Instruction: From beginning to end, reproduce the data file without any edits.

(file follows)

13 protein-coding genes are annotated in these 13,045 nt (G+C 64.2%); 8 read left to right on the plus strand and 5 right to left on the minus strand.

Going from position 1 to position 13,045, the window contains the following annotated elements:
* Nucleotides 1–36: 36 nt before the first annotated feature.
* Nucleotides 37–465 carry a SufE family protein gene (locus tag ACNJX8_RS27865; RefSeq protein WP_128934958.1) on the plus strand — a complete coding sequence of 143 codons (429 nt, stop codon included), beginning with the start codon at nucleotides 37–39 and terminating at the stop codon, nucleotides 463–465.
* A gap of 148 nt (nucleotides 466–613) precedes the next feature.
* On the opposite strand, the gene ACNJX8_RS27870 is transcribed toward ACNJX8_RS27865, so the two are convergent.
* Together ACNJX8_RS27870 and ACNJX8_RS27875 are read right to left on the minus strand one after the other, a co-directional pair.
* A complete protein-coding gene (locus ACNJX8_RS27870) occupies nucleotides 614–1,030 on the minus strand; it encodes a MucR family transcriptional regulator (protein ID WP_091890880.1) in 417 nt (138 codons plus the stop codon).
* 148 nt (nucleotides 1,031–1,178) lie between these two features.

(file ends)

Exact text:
13 protein-coding genes are annotated in these 13,045 nt (G+C 64.2%); 8 read left to right on the plus strand and 5 right to left on the minus strand.

Going from position 1 to position 13,045, the window contains the following annotated elements:
* Nucleotides 1–36: 36 nt before the first annotated feature.
* Nucleotides 37–465 carry a SufE family protein gene (locus tag ACNJX8_RS27865; RefSeq protein WP_128934958.1) on the plus strand — a complete coding sequence of 143 codons (429 nt, stop codon included), beginning with the start codon at nucleotides 37–39 and terminating at the stop codon, nucleotides 463–465.
* A gap of 148 nt (nucleotides 466–613) precedes the next feature.
* On the opposite strand, the gene ACNJX8_RS27870 is transcribed toward ACNJX8_RS27865, so the two are convergent.
* Together ACNJX8_RS27870 and ACNJX8_RS27875 are read right to left on the minus strand one after the other, a co-directional pair.
* A complete protein-coding gene (locus ACNJX8_RS27870) occupies nucleotides 614–1,030 on the minus strand; it encodes a MucR family transcriptional regulator (protein ID WP_091890880.1) in 417 nt (138 codons plus the stop codon).
* 148 nt (nucleotides 1,031–1,178) lie between these two features.